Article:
The sister of a headteacher who took her own life after her school was downgraded by Ofsted has spoken about the emotional toll caused by the inspection process.
Ruth Perry’s sister, Professor Julia Waters, said the Ofsted changes are “a step in the right direction" but they "don't go anywhere near far enough".
The report found Caversham Primary School in Reading – where Ms Perry was head – to be “good” in every category apart from leadership and management, where it was judged to be “inadequate”.
Her family said having to live with and not being able to share the news with anyone for 54 days while waiting for it to be published left Ruth "traumatised and an absolute shell of her former self".
Julia Waters is calling for their to be further changes made to the way Ofsted carries out inspections.
It comes after reforms, which stop short of banning single-word ratings, were announced on Monday.
Ruth Perry's sister, Professor Julia Waters, has spoken about the her fight for radical changes to the school inspection system:
In the five months since the death of her sister, Julia has been pushing for radical changes to the Ofsted inspection system.
She said that although the reform announcement recognises that there needs to be change, they don't address all of the existing problems.
Julia said: "To address the specific changes that are being proposed, I think the one change out of all of those that has been offered that would have made a difference to Ruth is the removal of that completely inhumane confidentiality requirement.
"The fact that through the 55 days that Ruth was waiting, the report still hadn't come out on that 54th day, she wasn't able to share that devastating result with anyone outside a very limited number of people who were in the final inspection meeting. That's one really positive change that will make a difference. But beyond that, the changes are really more tweaking around the edges.
"Clearly there are two areas that are not addressed and I know there is high level resistance to these. The first is the removal of that single word judgement, the summing up of the complexity of the school.
"In Ruth's case, she felt it summing up 32 years of dedication to the teaching profession in one word. It is unacceptable that a whole school and all the contributions of all the staff to that complex organisation of a school is summed up in this misleading, dangerous, reductive, over-simplistic word. If that's not addressed, these other changes really may help a little but are not going to alleviate the main cause of stress.
"Another one is around safeguarding. My belief is safeguarding is too important to be entrusted to Ofsted inspectors, it should be a completely separate annual check done by people who are properly qualified and trained.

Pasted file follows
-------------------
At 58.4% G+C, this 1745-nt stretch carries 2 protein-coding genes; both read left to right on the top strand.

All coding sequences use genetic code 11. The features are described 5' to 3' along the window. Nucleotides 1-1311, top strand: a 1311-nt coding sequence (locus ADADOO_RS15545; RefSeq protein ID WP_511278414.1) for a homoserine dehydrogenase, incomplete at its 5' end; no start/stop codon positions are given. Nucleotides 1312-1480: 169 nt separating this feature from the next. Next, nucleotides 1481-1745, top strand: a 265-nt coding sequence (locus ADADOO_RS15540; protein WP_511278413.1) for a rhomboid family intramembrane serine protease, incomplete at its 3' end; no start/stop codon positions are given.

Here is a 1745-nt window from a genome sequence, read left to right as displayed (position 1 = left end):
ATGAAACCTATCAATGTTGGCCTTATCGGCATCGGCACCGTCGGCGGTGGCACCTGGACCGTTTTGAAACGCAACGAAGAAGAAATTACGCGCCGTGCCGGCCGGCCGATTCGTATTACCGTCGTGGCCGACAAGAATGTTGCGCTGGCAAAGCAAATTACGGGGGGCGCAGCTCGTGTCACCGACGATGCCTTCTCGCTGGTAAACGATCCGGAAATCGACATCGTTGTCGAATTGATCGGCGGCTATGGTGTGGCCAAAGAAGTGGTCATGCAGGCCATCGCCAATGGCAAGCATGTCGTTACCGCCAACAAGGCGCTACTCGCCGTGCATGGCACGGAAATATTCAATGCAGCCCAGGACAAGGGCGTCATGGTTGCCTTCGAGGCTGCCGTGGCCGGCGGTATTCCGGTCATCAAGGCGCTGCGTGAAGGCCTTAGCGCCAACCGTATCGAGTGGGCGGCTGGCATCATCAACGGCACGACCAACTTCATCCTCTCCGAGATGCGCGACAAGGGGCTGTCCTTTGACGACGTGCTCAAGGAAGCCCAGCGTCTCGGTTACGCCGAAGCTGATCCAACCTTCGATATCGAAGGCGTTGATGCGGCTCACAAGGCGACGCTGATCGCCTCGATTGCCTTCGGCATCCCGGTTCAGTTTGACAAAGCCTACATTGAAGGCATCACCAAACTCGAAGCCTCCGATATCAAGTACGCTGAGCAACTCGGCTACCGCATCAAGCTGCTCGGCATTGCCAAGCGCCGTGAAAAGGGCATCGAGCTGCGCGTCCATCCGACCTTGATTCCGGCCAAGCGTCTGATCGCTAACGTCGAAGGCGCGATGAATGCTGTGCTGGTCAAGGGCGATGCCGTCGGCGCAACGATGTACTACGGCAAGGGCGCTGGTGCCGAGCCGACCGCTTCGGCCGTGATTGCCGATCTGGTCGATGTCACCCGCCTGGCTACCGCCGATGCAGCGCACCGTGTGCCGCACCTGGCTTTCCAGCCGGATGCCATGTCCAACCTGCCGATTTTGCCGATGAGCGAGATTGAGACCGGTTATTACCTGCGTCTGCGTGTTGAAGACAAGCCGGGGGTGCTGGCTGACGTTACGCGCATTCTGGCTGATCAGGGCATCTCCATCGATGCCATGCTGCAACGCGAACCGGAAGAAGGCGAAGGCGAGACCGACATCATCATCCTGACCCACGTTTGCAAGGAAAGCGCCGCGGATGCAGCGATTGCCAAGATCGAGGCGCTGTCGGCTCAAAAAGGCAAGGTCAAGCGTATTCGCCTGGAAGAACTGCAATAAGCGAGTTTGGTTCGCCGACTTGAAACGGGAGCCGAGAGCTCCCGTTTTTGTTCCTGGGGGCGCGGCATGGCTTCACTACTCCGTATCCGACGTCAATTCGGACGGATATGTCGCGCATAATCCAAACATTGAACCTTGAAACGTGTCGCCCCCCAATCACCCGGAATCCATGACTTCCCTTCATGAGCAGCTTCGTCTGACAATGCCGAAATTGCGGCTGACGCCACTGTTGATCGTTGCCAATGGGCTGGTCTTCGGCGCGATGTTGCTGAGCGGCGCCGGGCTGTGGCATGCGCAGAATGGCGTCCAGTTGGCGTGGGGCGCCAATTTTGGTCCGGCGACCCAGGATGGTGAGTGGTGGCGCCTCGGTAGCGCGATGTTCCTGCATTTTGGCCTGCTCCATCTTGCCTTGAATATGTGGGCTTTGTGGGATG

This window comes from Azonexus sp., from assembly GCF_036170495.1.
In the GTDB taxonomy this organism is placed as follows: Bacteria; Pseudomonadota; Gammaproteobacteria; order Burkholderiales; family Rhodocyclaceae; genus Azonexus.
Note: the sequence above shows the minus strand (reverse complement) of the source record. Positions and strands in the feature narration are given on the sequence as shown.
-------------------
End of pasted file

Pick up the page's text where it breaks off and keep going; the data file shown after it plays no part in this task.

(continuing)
"In the interim, what is absolutely crucial, is that the expectations around safeguarding around processes, around record keeping, are made completely and utterly crystal clear. My sister was diligent, she was hard working, she was caring. There's no way she will have fallen foul of safeguarding requirements had they been completely clear. It's there but it's not going far enough for me."
Since the death of Ruth Perry, well over 2,000 Ofsted inspections have been carried out - with Ofsted saying the single word judgements underpin the whole system and give accountability.
Julia Waters said the Ofsted inspection process took a toll on Ruth's mental health:
Julia said her sister Ruth had a feeling the two day inspection hadn't gone as planned and that the pressure surrounding left her "traumatised".
She said: "It came as such a devastating shock. I spoke to her at the end of the first day, so even then she said it was the worst day of her life. Already she knew it was not going well. Inspectors were picking up on things that she felt absolutely devastated. They'd already come to their conclusion pretty much at the end of the first day that they were going to mark it 'inadequate' unless she redeemed herself on the second day.
"She was instantly ashen, traumatised, an absolute shell of her former self. I've never seen anything like it and I hope I never have to see it again.
"The changes that have been announced, they're a start. They're an acknowledgement that change needs to come but change needs to be so much more widespread, so much more radical than this to ensure that what happened to my sister doesn't happen again."
The watchdog’s chief inspector Amanda Spielman insisted Ofsted is listening to the concerns raised in the wake of Ms Perry’s death and has been “thinking carefully about how we can revise aspects of our work without losing our clear focus on the needs of children and their parents”.
Ms Spielman said: “Since the sad death of Ruth Perry, there has been considerable debate around Ofsted’s work and I want to reassure people that we are listening to their concerns, and thinking carefully about how we can revise aspects of our work without losing our clear focus on the needs of children and their parents.
“We have listened to many voices in this debate. I’m particularly grateful to union leaders, other sector representatives and the Secretary of State for the constructive discussions we’ve had over the last couple of months, which have helped us with this package of measures.”
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